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Small businesses and high street re-opening

by Ibrahim Dogus

Co-founder of SME4Labour

 

Last week was the moment when Boris Johnson’s vision of life after lockdown collided with reality.

The prime minister began a crucial seven days for the nation by bouncing into east London’s Westfield shopping centre to promote the return of retail.

He ended by explaining why the ‘track and trace’ app – already delayed – may never see the light of day and simultaneously struggling to hold together his plan for catch-up schooling for the children who have been starved of face-to-face contact with their teachers.

And he was quite rightly forced into an humiliating u-turn on the provision of free school meal vouchers by England footballer Marcus Rashford.

In Labour we are, of course, glad to see Johnson fit again after his own ordeal with coronavirus. And we are delighted that the battle of the No 10s was won by the footballer – on behalf of millions of children. It struck a chord with me because I am one of many of today entrepreneurs who grew up on free school meals in the 1990s.

But, in regards to the PM, we are angry that so much of the relaxation of lockdown has been hurried and haphazard.

So it is time to set out what went right and what needs to urgently change to save our small businesses and fire up our flagging economy.

The re-opening of ‘non-essential’ shops on June 15 was a moment of release rather than euphoria. As someone who has run small businesses in the hospitality sector and the media I know that lockdown was tough and the easing of these restrictions was also beset by difficulties.

First, we dealt with the lockdown. I closed my businesses temporarily. My staff and I have been worried every day since – not as to when we would re-open but whether we would re-open at all.

Then we lost our income.

And we also lost those special moments that typify a small firm – fun with colleagues, welcoming the regulars and working together to overcome the challenges faced by all SMEs.

Now Britons must unite to back our small businesses. It is already clear that millions of jobs – primarily in hospitality – could be lost if the government gets this wrong.

Every firm saved, however, means staff continue in work while managers keep on spending on raw materials – boosting supply chains around Britain.

As firms re-open we must remember that health is the priority. I would be the first to recognise this is an extremely difficult balancing act but that is why we need evidence-based decisions and clear direction from the government. Sadly we are yet to receive it.

I am so glad, however, that Anneliese Dodds, Labour’s shadow chancellor, and Ed Miliband, the new shadow business secretary, and their teams have hit the ground running with sector-based video conferences set up to listen to the small and medium-sized enterprises (SMEs) who are most affected.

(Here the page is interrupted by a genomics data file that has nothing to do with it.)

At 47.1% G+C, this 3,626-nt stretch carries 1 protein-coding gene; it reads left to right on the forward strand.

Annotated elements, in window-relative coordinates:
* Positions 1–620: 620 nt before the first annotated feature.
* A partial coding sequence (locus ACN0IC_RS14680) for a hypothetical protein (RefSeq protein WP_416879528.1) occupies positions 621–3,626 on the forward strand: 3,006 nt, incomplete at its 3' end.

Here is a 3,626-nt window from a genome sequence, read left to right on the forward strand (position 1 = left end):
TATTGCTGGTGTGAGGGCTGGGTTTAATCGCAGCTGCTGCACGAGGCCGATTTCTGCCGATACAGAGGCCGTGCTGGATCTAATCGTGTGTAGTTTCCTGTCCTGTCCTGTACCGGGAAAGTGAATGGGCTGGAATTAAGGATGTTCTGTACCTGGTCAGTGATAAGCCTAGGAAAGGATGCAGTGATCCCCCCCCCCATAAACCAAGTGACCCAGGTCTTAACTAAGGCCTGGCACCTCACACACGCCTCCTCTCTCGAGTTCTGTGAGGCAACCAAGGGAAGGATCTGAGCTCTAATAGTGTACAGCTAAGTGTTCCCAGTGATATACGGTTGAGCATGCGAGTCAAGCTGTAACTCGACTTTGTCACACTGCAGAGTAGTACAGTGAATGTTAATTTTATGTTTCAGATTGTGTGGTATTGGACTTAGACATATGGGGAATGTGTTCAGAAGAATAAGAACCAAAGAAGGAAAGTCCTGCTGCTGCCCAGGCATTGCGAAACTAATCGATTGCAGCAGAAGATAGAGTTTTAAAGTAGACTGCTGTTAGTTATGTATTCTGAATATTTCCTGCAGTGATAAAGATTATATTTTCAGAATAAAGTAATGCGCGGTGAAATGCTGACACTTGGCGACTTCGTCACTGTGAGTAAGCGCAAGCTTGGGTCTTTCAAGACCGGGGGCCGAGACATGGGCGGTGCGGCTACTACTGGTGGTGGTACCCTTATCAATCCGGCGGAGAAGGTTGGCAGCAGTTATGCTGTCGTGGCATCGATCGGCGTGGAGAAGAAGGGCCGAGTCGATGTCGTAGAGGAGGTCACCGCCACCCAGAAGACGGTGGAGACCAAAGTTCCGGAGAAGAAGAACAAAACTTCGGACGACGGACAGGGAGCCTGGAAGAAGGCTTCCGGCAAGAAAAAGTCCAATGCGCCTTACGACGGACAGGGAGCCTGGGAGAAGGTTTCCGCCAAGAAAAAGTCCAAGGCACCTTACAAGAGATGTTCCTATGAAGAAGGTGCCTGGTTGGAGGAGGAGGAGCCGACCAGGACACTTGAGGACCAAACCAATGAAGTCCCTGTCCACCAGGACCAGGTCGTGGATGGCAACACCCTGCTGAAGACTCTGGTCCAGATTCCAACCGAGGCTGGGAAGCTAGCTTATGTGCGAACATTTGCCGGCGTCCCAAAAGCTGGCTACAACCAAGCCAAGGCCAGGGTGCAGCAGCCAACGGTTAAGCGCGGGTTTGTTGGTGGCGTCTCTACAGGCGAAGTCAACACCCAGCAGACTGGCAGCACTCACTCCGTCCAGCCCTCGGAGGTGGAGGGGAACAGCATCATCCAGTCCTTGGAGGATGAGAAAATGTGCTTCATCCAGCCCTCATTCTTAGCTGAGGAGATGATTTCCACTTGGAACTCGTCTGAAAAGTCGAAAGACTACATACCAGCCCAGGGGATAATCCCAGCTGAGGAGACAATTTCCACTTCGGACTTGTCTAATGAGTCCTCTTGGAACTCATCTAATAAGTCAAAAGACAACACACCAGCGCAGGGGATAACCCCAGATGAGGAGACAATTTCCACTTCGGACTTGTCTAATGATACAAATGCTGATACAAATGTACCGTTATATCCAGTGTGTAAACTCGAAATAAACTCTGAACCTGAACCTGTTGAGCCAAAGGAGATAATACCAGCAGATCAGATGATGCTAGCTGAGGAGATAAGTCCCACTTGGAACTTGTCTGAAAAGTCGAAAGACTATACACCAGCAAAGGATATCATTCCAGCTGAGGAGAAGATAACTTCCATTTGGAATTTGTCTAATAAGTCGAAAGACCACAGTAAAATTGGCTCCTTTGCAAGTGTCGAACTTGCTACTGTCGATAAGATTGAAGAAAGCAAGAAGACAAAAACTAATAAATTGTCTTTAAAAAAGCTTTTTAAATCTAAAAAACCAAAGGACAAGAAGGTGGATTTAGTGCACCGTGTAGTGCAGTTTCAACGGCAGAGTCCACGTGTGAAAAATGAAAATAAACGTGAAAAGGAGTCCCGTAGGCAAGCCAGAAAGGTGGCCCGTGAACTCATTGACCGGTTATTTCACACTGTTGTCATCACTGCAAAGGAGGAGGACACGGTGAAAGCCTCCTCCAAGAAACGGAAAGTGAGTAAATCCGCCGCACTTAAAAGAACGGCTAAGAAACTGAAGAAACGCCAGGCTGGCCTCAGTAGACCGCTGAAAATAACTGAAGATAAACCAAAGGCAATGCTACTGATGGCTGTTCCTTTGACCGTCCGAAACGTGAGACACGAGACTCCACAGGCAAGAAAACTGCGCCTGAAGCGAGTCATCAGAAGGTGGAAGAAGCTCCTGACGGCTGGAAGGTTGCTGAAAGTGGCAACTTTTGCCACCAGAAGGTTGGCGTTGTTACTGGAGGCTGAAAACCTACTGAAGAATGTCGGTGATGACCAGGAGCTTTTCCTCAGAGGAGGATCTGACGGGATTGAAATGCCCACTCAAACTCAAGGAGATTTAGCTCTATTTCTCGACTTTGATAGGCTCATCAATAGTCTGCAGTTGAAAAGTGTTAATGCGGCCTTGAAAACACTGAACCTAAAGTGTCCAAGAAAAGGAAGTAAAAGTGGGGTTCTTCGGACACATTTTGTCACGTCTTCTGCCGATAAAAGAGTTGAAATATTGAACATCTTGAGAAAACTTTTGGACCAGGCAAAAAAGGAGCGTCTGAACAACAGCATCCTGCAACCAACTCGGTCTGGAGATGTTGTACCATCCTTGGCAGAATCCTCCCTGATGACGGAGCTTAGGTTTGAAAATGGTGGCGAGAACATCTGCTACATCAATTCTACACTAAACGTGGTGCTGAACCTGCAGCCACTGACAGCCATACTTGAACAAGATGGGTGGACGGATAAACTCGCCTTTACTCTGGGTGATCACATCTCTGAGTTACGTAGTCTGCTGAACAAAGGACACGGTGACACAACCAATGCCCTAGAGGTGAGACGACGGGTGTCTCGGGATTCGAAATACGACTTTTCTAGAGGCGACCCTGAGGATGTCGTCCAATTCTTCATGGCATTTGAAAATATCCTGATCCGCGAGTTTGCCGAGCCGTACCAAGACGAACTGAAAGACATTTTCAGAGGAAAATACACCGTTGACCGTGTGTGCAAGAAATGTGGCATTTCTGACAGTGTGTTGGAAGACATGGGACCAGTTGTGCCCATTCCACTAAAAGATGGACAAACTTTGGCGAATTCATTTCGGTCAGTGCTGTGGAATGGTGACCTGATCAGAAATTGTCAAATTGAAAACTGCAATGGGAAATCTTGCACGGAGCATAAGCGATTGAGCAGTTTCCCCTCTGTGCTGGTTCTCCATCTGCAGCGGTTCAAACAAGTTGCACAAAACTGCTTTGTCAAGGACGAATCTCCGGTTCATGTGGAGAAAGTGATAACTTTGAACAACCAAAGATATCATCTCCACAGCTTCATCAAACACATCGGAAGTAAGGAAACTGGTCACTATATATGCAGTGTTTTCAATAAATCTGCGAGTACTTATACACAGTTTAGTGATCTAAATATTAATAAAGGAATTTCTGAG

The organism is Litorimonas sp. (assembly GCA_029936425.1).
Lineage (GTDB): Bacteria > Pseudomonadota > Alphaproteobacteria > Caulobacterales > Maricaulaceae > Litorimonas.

Throughout its entire time in opposition since 2010 – and, yes, I do mean under every leader – Labour has been a friend of small business and the self-employed.

By contrast, do you remember all those Budget u-turns by successive Tory chancellors?

Those embarrassing climb-downs came from the same party which now propagates the myth that it is the party of small business.

I have put my faith in Labour to work with the small business community. Keir Starmer, Anneliese, Ed M and their teams are committed to long-term financial support for SMEs and a furlough scheme that is sufficiently flexible as we entered unchartered territory.

On the day swathes of the high street re-opened they published their demands – which include clarity for businesses on PPE and sanitising, the need to work with local authorities, reform of furlough and an end to anonymous Downing Street briefings on changes to the 2m rule which prevents many pubs and restaurants from welcoming their customers once again.

I back these measures. And, as the owner of small businesses, understand why it is vital for an extension of furlough beyond October with varying measures for each sector.

Getting SMEs back on their feet will take time and that is why I also want to see three years of corporation tax refunded. It would be a simple measure that would prove the government has a plan for the long-term rather than just a reaction to the short-term crisis.

We know this government can do a u-turn. It has been forced into many by its mishandling of the coronavirus crisis. Let’s hope Boris Johnson has a better seven days than he did last week. There are tens of thousands of small businesses who will not be able to cope if he gets it wrong again.